Google Calendar/Outlook Calendar. This is kind of a no brainer to keep work-home-wedding-AAJA-etc calendars synced on PC, Mac and iPhone, but it works. I also keep a paper desk calendar for the occasions when I’m away from my desk or my phone is dead.
Google Docs. This was my number one tool when I was job searching. I uploaded all of my best clips, my resume and my cover letter to Docs, so I had them at my finger tips to print or email to recruiters any time I saw an opening I was interested in. This was a big leap for me after losing one too many thumbdrives that essentially held my lifelines.
CTR-SHF-T aka the best Firefox (I think it also works in Chrome? anyone confirm/deny?) keyboard shortcut I have learned all year. It opens the last tab(s) you closed in the order that you closed them.
2 computer screens. When I shifted into my new job, I immediately asked for two PC screens. When I’m editing the homepage AND trying to keep an eye on our social media accounts this has been absolutely awesome. Or the ability to rearrange stories in our CMS in one screen AND view the site in the other. If you can find a way to get two screens, go for the two screen set up.
Never get lost in a parking garage again. My fiance makes fun of me for this but since I got a smartphone, I take a photo of a landmark or a number near where I park whenever I park in parking garages. It’s usually faster than digging out a pen, trying to keep track of whatever scrap of paper I scribbled it on, and I no longer have to attend conferences with “P-16” or “Orange level 3” on the back of my hand. Maybe you’re pretty good at remembering where you parked your car and think this is kind of lame. To that, all I can say is Lucky You. :)
My big takeaway from Thursday’s mid-winter mixer for ThreeSixty Journalism? Get inspired. If you’re not excited about the future of journalism because of the work that YOU are doing, anyone could at least get excited about the work these amazing students are doing.
Pictured: good friend, former Minnesota Daily colleague, and ThreeSixty alum Ibrahim Hirsi, telling the story (via video) of how a high school journalism program planted a seed, that led him to found his own high school newspaper, work for his college paper, and win high profile internships.
I continue to attend ThreeSixty events and volunteer with the program every chance I get — not only because it gave me my start and created opportunities I never dreamed of — because this program is changing the future of journalism. Everyday.
Here’s my shameless pitch: Please consider supporting a program like ThreeSixty in your own community. My #jcarn entry for this month was based around arming teens and students with great journalism skills, and that’s because I see it working with ThreeSixty.
Do all the alumni become journalists? No. But many of them take the communication skills, the inquisitive thinking, and the great belief in communities and do great things.
Four of my 2002 classmates were at the mixer last week (one via video). Nine years later, two of us are in traditional journalism, one writes at the Minnesota Legislature, one works for a Minnesota Senator’s office, and one works with a charter school.
So please. Consider volunteering with students in journalism. What’s the worst that could happen?
This month, David Cohn asked us to consider the following:
Considering your unique circumstances what steps can be taken to increase the number of news sources?
Cohn asks this question in the context of the Knight Foundation’s 15 recommendations on the news and information needs of communities.
So, here’s my stab at it:
First, my unique circumstances:
* I’m a digital producer at a major daily newspaper in a large urban news market.
* I’m the co-president of my local Asian American Journalists Association Chapter.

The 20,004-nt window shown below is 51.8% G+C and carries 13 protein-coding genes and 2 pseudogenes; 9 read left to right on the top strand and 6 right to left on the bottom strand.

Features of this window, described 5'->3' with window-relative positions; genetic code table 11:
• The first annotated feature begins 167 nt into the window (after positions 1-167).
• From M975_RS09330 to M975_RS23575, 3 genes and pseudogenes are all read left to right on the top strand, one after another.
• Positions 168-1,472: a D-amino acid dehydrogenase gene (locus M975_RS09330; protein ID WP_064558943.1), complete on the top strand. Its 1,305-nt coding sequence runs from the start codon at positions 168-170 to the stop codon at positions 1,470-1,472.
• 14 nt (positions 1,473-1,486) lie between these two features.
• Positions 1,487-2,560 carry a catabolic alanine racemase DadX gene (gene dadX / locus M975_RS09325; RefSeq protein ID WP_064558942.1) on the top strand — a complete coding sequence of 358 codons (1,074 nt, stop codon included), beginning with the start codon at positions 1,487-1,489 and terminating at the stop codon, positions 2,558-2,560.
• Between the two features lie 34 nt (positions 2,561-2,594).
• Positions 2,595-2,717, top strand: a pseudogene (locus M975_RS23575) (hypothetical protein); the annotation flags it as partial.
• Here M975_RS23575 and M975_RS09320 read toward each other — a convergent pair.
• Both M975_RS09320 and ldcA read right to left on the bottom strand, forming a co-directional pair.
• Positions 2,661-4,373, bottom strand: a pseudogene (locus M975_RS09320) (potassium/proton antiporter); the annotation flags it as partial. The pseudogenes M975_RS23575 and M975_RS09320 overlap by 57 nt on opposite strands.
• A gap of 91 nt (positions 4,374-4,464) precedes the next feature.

* I’m a 2009 graduate of the largest journalism program in the state, of which I am fairly critical.
* I am 2002 alumna of ThreeSixty Journalism, a high school program geared at arming students with skills for multiplatform community journalism. I continue to be an active volunteer and occasional donor.
* My thoughts on Universities and Journalism from last month’s #jcarn are here.
I see a lot of myself and my current efforts in the Knight Foundation’s recommendations #11 and #12:
Recommendation 12: Engage young people in developing the digital information and communication capacities of local communities.
I think the last two years have deterred some great folks who might have become journalists if given more opportunities. Jobs and internships are hard to come by, and money for training programs is hard to come by. It is both expensive and difficult to become a journalist.
I believe when you bring Journalism to the youth of a community, you can change a community. I say “Journalism” - with a capital J - meaning many things encompassed by storytelling, clear communication, respect for truth and accuracy, the pursuit of accountability, a high ethical standard.
Local media initiatives — whether they are “traditional” news organizations with “professional” trained journalists, or they are collectives of local citizens banding together to tell their story— need to start younger. The Patch.com and local weekly news orgs need to partner with not just the local college newspaper staff, but also the local high school newspaper.
Major media organizations must also tap into these youthful streams of potential journalists. Job shadows, teen writer pages, day-long or week-long bootcamps should be a part of the plan for every news organization, particularly those with a focus on local news.
This means journalists (at all levels) should be asking teens and students how they consume news and how they share information.
Recruiter Joe Grimm recently told me about a project he’s working on where they put a digital camera in the hands of 20 middle school students and asked them to tell stories. We need those efforts in every school in every community.
Teens and young adults already have the “see it, snap it, share it” mentality — as seen all over Facebook and Myspace. What happens if we fill that mentality with good solid news judgment?
Are resources an issue? of course. News organizations are always short on time, money and people. Nonprofit journalism orgs? the same song.
Changing the world and changing our communities has to be a collaboration. So let’s all reach out, find a new partner, find a kid (or kids) to mentor and go change the world a little bit.